Tarr, Nguba go on walkabout

2010-03-31 00:00

NEWLY appointed Msunduzi Mayor Mike Tarr and his deputy, Jabu Nguba, have hit the ground running barely a week into their new positions.

Keen to catch a glimpse of some of the problems faced by various municipal departments, which are often only read about in the media, Tarr and Nguba went on a walkabout yesterday to interact with employees at ground level.

Tarr said: “We’re not coming around to spy. We just want to see for ourselves what’s going on on the ground without the interference of gatekeepers.”

Starting off at the infrastructure services department on Mayor’s Walk, which houses the water, electricity and fleet management sections, Tarr and Nguba were told by a senior manager, who preferred not to be named, that the department is facing recent and long-term problems.

“The provincial intervention has been a real problem for us because we haven’t been able to place orders since [March 14]. Everything from repairs, batteries engine overhauls — you name it — has come to a standstill because we have to follow processes from the administrator and provincial task team,” he said.

The manager said the situation has actually worsened, not improved, over the past 10 days, and they are being unfairly castigated by the public.

He said a report has been drafted explaining all problems faced by the fleet department, and it also proposes solutions.

“Although we have identified the problems and brought solutions alongside them, they rely on money to get off the ground,” he said.

Tarr said he will take a look at the report so that he can recommend that solutions are speedily implemented.

The manager told Nguba that a senior staffer, who had been suspended for more than a year, is still receiving his full salary.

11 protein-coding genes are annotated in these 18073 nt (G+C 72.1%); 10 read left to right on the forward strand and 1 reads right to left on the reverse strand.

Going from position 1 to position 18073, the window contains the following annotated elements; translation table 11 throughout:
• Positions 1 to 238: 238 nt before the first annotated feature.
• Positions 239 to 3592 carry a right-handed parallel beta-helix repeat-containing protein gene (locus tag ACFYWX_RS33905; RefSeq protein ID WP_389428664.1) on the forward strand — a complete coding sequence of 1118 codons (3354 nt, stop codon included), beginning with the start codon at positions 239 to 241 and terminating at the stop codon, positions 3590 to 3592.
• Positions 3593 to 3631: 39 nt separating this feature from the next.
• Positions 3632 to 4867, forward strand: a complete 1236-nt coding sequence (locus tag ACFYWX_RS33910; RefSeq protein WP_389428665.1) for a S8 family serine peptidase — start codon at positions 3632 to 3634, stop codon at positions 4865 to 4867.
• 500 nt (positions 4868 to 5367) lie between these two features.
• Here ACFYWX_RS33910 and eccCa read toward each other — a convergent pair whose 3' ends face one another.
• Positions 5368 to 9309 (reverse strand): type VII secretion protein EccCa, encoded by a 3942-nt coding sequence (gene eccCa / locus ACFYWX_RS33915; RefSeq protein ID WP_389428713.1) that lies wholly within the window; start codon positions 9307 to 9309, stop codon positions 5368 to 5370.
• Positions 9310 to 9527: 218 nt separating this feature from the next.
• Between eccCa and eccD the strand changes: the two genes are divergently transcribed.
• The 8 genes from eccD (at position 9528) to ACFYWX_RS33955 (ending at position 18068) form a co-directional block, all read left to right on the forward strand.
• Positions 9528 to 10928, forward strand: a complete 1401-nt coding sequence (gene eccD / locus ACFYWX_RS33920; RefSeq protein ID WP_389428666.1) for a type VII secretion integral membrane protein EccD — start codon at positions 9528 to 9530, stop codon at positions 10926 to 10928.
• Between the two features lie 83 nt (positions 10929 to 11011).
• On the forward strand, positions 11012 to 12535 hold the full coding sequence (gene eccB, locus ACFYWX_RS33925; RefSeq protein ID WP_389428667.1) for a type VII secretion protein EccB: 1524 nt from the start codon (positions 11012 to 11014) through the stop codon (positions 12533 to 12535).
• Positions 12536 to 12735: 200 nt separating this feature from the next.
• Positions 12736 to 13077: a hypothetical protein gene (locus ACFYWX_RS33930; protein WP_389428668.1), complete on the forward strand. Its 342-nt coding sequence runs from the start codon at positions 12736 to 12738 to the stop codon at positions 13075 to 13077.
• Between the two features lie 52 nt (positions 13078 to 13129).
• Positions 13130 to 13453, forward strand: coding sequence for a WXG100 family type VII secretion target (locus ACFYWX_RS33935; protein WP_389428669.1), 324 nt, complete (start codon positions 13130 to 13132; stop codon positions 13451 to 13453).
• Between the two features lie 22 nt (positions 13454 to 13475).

Tarr and Nguba were shocked at the poor state of some of the vehicles parked on the premises.

Bewildered at the sight of Tarr and Nguba, some of the workers were speechless. Shaking the hand of an employee who introduced himself as Zuma, Tarr caused some chuckles when he exclaimed: “Hawu, uMsholozi!”

Some of Tarr’s other observations at the workshop caused more laughter: “Eish, some of these vehicles look madala,” and “Admit it, if I gave you that vehicle you wouldn’t even say thank you.”

Tarr and Nguba were disturbed to hear that one compactor was 21 years old and should have been replaced 15 years ago.

A Mazda 323 that should have been scrapped 10 years ago is in such poor condition that only one door is lockable and the driver has to jump over the passenger seat to get in or out.

The next stop, following yesterday’s story in The Witness, was the South Road garden refuse site.

On site was the deputy municipal manager for community services, Zwe Hulane, who told Tarr and Nguba that the reason the city’s garden refuse sites are in such a bad state is that the TLB trucks needed to clear them have broken down and are waiting to be repaired at the workshops.

“We’ve had to borrow a TLB from the cemetery to try to clear backlogs at all garden refuse sites ... A lot of fleet vehicles are waiting to be fixed,” he said.

Process manager Pius Moseya said the municipality needs 15 compactors, two “cooka” trucks, four roll-on-roll-off trucks, one grab truck and four commercial/industrial trucks to service the entire city. Only five compactors are operational, and the rest have broken down.

Nguba said it is disturbing that people are still getting paid, even though no work is being done, as they do not have the necessary tools to perform.

Ward councillor Les Naidoo said the fire department spent five hours trying to douse flames at the dump site after it was set alight on Saturday. Firemen were still on site yesterday to monitor the situation.

Naidoo said he is pleased that Tarr and Ngubo had come to assess the situation, and suggested that the next step should be a meeting with administrator Johann Mettler, so that all councillors can convey their concerns to him.




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